(Adds details, background)
By Marcin Grajewski
BRUSSELS, May 28 (Reuters) - Slovakia revalued its crown
currency against the euro on Wednesday, ahead of its entry into
the euro zone, the European Commission said.
The crown's central parity in the exchange rate mechanism
ERM-2, a precursor to euro adoption, has been revalued by
17.6472 percent to 30.1260 against the euro, the European Union
executive said in a statement.
In the ERM-2, the crown is allowed to move within a band of
plus/minus 15 percent around the central rate. It traded at
30.52 late on Wednesday, according to Reuters' data.
"The revaluation of the central rate of the Slovak koruna is
justified by ongoing improvements in underlying fundamentals. It
will support the authorities in maintaining macroeconomic
stability," the European Union executive said.
The revaluation followed the Commission's recommendation to
permit Slovakia to join the euro zone on Jan. 1, 2009. EU
finance ministers are expected to clear the decision next
The Commission said the move, which followed firming of the
crown in the last year, is justified by Slovakia's economic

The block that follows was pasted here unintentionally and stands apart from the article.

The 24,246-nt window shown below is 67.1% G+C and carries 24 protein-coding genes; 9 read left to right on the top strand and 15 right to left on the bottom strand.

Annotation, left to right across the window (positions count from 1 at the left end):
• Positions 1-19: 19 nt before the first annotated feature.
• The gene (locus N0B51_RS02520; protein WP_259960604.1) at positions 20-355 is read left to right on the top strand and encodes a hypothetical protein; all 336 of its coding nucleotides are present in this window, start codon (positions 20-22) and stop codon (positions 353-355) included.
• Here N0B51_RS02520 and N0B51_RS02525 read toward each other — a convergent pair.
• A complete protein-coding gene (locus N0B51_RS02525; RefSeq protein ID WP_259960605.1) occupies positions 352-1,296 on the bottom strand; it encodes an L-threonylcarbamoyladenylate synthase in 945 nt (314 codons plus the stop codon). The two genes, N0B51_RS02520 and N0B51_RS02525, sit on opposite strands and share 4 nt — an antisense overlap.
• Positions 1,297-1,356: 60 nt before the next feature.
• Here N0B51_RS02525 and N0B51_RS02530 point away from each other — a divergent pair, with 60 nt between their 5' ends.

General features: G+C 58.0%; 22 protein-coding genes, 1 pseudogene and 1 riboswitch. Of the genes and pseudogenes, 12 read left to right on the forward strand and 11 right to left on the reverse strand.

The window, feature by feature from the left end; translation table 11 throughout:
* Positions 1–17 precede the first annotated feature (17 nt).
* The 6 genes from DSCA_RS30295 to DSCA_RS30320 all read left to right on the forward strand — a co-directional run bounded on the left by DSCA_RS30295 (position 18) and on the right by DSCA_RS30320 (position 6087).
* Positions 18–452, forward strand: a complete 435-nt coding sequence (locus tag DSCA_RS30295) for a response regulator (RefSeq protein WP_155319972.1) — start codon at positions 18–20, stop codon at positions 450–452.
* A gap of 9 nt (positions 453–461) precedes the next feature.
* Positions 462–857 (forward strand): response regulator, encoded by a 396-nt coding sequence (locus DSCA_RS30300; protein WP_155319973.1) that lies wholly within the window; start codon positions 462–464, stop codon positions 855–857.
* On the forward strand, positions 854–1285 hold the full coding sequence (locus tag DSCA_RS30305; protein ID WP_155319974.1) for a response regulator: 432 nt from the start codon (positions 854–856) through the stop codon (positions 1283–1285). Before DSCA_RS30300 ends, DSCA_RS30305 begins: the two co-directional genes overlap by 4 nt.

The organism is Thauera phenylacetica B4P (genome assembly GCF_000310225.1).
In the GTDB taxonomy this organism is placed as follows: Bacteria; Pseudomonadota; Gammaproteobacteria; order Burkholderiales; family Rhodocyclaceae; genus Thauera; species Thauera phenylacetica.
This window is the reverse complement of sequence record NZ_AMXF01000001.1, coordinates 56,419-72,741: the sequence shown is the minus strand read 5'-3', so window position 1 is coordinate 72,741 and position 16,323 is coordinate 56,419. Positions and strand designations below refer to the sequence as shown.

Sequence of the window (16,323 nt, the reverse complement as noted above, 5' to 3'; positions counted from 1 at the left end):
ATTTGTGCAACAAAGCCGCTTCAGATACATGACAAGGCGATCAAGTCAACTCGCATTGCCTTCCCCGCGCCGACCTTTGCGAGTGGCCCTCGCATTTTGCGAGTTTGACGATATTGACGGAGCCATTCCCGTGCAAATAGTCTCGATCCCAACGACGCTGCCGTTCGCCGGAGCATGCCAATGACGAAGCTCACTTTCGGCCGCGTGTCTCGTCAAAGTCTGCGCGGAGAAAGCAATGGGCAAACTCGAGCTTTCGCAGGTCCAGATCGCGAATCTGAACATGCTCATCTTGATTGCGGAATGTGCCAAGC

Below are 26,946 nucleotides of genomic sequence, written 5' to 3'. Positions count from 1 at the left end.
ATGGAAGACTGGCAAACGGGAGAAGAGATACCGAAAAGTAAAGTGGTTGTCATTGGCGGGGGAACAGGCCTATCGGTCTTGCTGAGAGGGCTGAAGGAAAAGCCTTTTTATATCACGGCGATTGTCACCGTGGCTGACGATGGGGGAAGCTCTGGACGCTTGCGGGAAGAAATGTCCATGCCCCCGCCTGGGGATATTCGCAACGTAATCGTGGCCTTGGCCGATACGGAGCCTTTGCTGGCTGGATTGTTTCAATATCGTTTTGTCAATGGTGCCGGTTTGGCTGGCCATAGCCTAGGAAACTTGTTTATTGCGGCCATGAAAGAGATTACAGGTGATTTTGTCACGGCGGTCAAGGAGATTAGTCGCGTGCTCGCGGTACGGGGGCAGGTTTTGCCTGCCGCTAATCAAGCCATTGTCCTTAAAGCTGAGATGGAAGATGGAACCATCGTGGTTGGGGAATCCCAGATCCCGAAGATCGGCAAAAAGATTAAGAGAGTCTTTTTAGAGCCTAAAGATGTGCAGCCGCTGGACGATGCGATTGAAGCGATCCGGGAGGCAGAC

fundamentals and will support the authorities in maintaining
"The revaluation is based on a firm commitment by the
authorities to pursue appropriate supportive policies, aimed in
particular at maintaining price stability in a sustainable
manner, underpinning external competitiveness and strengthening
economic resilience," it said.
Euro zone countries, the European Central Bank (ECB) and
other countries also in ERM II had agreed to this request by
Slovakia, the statement added.
Financial markets have expected the revaluation to take
place as a tool to help the government fight inflation, which
had been the main obstacle on Slovakia's path to the euro zone.
EU finance ministers will set the crown's final exchange
rate against the euro in early July.
Greece also revalued its drachma peg ahead of its euro zone
entry in 2001.
A ministers' draft decision showed that EU finance ministers
will next week let Slovakia join the euro zone as expected and
urge the country to follow sound fiscal policies.
Slovakia is thus set to become the 16th member of the euro
zone and the fourth of the bloc's new members that joined the EU
since 2004 to adopt the euro.
Much smaller Slovenia entered the single currency zone in
2007, followed by Cyprus and Malta this year.
(Editing by Elizabeth Piper)